To see a World in a Grain of Sand And a Heaven in a Wild Flower, Hold Infinity in the palm of your hand And Eternity in an hour.
Blake's speaker gives us a handy key to the rest of the poem in these first four lines. In a nutshell—or, in Blake's own words, "in a grain of sand"—it provides the greater theme and message of the poem, compressed down to bite-size: a crunchy wisdom nugget. They're cryptic, mystical lines.
He is suggesting that the entire universe can be a contained in a grain of sand in a spiritual way—it's not that you would literally see the entire world by looking, physically, at a grain of sand or something. It's more that a glimpse of something tiny can provoke you to imagine something really big—tons of images can come pouring in. According to Blake, that's the whole point of a metaphor. That's what it does.
A wildflower can contain a heaven because the beauty of a flower is (for Blake) a piece of heaven, and it can make you imagine or visualize that better and more beautiful world. Also, a grain of sand is a world in miniature, because it's a tiny piece of a world, of earth. The little parts reflect the big things that they're parts of.
The speaker keeps playing with this idea of big things contained in small things. Fitting infinity in the palm of your hand seems like a contradiction—since infinity is endless and the palm of your hand isn't. The same thing goes for fitting eternity into an hour. But the speaker doesn't think infinity is endless space or eternity is endless time. He thinks they're part of the "Eternal Now," so to speak—you really enter eternity and infinity if you get into a state of poetic imagination in the present moment. (It's like The Daily Show's"Moment of Zen"—kind of.) Blake's compadre Emily Dickinson meant the same thing when she wrote, "Eternity is comprised of Nows." Far out, right?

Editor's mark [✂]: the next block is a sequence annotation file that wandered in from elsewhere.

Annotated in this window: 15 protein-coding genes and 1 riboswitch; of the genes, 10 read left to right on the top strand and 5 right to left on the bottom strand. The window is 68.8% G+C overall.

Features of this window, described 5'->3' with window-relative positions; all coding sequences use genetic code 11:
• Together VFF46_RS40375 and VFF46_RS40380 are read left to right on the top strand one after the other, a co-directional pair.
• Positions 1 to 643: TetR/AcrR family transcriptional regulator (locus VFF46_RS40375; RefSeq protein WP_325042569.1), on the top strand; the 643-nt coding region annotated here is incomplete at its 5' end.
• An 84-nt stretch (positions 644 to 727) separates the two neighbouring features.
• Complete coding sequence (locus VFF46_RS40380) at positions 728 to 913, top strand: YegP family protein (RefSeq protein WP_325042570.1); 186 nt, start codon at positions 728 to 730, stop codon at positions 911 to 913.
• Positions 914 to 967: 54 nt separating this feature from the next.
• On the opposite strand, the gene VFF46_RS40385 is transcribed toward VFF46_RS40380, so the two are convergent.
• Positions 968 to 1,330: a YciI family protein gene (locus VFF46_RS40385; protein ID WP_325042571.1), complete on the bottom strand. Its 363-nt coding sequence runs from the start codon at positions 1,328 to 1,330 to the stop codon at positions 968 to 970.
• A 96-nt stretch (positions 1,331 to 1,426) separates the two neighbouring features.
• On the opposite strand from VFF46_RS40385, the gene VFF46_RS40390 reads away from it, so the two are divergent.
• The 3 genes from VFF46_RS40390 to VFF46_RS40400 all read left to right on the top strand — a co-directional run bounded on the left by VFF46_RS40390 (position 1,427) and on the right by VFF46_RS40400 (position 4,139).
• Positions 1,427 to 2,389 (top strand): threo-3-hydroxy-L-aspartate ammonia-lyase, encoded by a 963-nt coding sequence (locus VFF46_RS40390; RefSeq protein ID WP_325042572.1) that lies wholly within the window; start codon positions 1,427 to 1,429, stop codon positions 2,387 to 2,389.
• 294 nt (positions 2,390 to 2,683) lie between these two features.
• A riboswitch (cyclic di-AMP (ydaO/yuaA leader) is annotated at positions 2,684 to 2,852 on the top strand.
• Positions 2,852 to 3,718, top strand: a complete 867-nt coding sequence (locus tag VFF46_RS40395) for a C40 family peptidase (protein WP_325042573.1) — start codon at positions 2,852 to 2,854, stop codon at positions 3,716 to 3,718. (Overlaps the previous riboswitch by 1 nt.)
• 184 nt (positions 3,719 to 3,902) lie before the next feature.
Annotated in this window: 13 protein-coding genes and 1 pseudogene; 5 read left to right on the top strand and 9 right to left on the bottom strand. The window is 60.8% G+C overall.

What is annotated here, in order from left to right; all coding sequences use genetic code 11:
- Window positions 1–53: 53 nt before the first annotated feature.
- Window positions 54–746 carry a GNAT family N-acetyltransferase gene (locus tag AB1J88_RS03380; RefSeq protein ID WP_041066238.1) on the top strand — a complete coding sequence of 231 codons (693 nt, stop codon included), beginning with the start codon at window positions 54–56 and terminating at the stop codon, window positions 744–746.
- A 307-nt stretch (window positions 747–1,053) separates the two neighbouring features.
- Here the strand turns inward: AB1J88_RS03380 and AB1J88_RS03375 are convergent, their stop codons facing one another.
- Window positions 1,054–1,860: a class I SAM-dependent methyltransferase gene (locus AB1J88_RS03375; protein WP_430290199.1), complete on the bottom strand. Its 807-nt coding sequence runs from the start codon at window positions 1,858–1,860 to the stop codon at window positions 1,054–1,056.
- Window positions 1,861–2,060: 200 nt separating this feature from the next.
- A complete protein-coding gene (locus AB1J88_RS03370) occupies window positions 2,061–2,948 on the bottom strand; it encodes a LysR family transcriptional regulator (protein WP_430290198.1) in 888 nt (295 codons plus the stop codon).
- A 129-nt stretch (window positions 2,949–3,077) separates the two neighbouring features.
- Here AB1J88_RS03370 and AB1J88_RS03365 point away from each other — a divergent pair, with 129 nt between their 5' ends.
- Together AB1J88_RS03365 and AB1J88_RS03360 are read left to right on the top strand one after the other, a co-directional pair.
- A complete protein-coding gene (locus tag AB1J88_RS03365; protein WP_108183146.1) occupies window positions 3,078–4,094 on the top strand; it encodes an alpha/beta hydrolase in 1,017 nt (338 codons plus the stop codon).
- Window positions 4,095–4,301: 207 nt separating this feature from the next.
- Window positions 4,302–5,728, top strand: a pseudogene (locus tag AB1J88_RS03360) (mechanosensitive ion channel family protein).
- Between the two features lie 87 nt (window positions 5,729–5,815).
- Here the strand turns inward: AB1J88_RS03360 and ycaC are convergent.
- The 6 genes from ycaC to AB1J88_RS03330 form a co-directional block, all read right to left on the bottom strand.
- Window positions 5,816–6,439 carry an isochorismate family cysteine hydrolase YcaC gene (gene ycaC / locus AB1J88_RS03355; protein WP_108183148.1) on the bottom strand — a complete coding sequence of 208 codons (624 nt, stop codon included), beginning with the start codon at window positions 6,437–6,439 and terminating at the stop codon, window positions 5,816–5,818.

Unlike the rest of the poem, these first four lines are different. They're written in balladmeter (four beats in one line, then three in the next)—like "Amazing Grace," the Gilligan's Island theme song, and a billion Emily Dickinson poems. They're in a quatrain, too—whereas everything else is a couplet in iambic tetrameter (like iambic pentameter, but with four feet instead of five). Don't worry about this alphabet soup of terms, though. For all the explanations, see the "Form and Meter" section.